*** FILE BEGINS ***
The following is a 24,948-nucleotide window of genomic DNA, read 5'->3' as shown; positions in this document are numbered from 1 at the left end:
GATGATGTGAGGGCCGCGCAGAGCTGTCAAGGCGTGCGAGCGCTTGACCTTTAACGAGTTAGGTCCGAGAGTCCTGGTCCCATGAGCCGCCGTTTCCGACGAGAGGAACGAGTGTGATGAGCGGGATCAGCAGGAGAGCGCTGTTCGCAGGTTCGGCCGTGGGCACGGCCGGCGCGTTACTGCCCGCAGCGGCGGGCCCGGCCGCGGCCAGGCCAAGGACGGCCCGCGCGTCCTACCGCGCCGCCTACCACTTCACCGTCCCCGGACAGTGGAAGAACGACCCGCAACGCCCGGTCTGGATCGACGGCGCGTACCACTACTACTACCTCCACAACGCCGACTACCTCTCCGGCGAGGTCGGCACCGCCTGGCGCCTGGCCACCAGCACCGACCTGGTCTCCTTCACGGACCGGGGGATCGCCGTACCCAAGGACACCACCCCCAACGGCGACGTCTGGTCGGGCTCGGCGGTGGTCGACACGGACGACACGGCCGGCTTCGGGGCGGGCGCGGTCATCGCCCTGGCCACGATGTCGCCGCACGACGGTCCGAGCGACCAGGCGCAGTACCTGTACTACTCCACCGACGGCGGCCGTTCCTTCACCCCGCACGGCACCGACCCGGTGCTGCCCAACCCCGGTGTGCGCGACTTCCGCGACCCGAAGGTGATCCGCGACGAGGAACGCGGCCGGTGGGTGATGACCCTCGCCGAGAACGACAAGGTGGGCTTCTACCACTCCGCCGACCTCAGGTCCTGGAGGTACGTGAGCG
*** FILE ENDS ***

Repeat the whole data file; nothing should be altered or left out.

The following is a 24,948-nucleotide window of genomic DNA, read 5'->3' as shown; positions in this document are numbered from 1 at the left end:
GATGATGTGAGGGCCGCGCAGAGCTGTCAAGGCGTGCGAGCGCTTGACCTTTAACGAGTTAGGTCCGAGAGTCCTGGTCCCATGAGCCGCCGTTTCCGACGAGAGGAACGAGTGTGATGAGCGGGATCAGCAGGAGAGCGCTGTTCGCAGGTTCGGCCGTGGGCACGGCCGGCGCGTTACTGCCCGCAGCGGCGGGCCCGGCCGCGGCCAGGCCAAGGACGGCCCGCGCGTCCTACCGCGCCGCCTACCACTTCACCGTCCCCGGACAGTGGAAGAACGACCCGCAACGCCCGGTCTGGATCGACGGCGCGTACCACTACTACTACCTCCACAACGCCGACTACCTCTCCGGCGAGGTCGGCACCGCCTGGCGCCTGGCCACCAGCACCGACCTGGTCTCCTTCACGGACCGGGGGATCGCCGTACCCAAGGACACCACCCCCAACGGCGACGTCTGGTCGGGCTCGGCGGTGGTCGACACGGACGACACGGCCGGCTTCGGGGCGGGCGCGGTCATCGCCCTGGCCACGATGTCGCCGCACGACGGTCCGAGCGACCAGGCGCAGTACCTGTACTACTCCACCGACGGCGGCCGTTCCTTCACCCCGCACGGCACCGACCCGGTGCTGCCCAACCCCGGTGTGCGCGACTTCCGCGACCCGAAGGTGATCCGCGACGAGGAACGCGGCCGGTGGGTGATGACCCTCGCCGAGAACGACAAGGTGGGCTTCTACCACTCCGCCGACCTCAGGTCCTGGAGGTACGTGAGCG